Helping Current and Future Female Leaders Thrive at Work – and at Home 

Alliance News, Ask the Expert |

This article was originally published in the Union Leader on April 29, 2024.

There are more women in the U.S. workforce than at any other period in history. However, women are also leaving jobs at higher rates than ever before, but for good reason. According to a recent McKinsey report, women are seeking out organizations that are allow for advancement and are equitable, supportive, and inclusive.

In New Hampshire, our scorecard in this area is solid  – women make up nearly 47% of the workforce and 33% of leadership roles are held by women – but there’s still opportunity for improvement. One of the most effective ways to attract and keep women in your workforce is by prioritizing the culture and benefits that supports many of their distinct needs for overall health and wellbeing. 

Here’s some considerations as to how: 

Prioritize company-wide inclusivity and whole health

The McKinsey study found that more women leaders in the workplace were burnt out compared to their male counterparts. While there are many factors that influence burnout, many attribute it in part to the extra effort  women often give to  championing initiatives within the workforce, such as diversity, equity and inclusion (DE&I) or being proactive in helping manage burnout for their direct reports. To retain and better support women leaders going forward, organizations should prioritize well-being and DE&I at every level and encourage whole health support – physical and mental — to foster a culture of compassion.

Build benefits with multigenerational families in mind

For women, their professional job is just one of many responsibilities they might have in addition to taking care of their home, family and even caring for elderly parents. According to the Family Caregiving Alliance, more than 75% of caregivers are women, who are tasked with splitting their energy and focus between two full-time responsibilities. Having health benefits that support individual and family health can help reduce the stress and burden that comes with caring for multiple generations within their family. Consider including benefits like child- and elder-care reimbursements and concierge caregiver support services like Wellthy, which can be accessed through some Harvard Pilgrim Health Care plans.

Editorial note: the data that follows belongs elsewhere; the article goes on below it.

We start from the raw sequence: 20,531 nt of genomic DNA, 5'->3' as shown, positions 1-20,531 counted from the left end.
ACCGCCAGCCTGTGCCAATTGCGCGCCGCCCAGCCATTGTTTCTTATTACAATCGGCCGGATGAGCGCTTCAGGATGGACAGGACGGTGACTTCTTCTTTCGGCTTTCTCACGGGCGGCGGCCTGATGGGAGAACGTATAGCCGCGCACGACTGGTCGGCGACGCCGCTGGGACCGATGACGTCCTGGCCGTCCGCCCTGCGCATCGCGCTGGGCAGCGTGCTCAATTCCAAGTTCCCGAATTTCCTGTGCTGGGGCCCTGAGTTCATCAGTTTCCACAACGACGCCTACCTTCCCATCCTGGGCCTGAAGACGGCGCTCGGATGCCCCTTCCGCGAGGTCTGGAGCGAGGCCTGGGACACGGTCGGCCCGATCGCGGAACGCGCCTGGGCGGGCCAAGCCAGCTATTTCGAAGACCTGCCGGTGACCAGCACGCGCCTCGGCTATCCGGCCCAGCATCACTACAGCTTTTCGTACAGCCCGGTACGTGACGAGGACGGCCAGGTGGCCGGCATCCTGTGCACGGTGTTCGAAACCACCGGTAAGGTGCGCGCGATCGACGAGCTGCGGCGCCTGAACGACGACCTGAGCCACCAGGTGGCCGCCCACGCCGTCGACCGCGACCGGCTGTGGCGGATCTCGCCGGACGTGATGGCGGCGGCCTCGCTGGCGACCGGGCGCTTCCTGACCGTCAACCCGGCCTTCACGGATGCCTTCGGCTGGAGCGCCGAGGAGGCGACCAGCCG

Champion flexible behavioral health support

Having flexible resources available to your workforce is vital. Work with your health benefits carrier to ensure that your organization’s mental health support is comprehensive and includes virtual resources that provide around-the-clock access to licensed health professionals. There are additional tech-enabled self-service support resources that can be added to your existing coverage to ensure that mental well-being can be prioritized with personal and professional responsibilities.

Offer support for all life stages

Family planning, pregnancy and postpartum support are often core components of health benefits coverage. However, employers should consider the needs of a female workforce at all life stages, and menopause support should also be part of the conversation with your health benefits carrier. Ask your carrier about the types of resources that might be available to individuals in this life stage.

We are committed to being with our customers and members on the path to better health, every step of the way. No matter where you are on your journey, turn to a trusted, local partner. Harvard Pilgrim’s health plans are crafted with local decision-making that’s based on what your workforce will value and need.

Kathryn Skouteris is the Vice President, Harvard Pilgrim Health Care – New Hampshire Market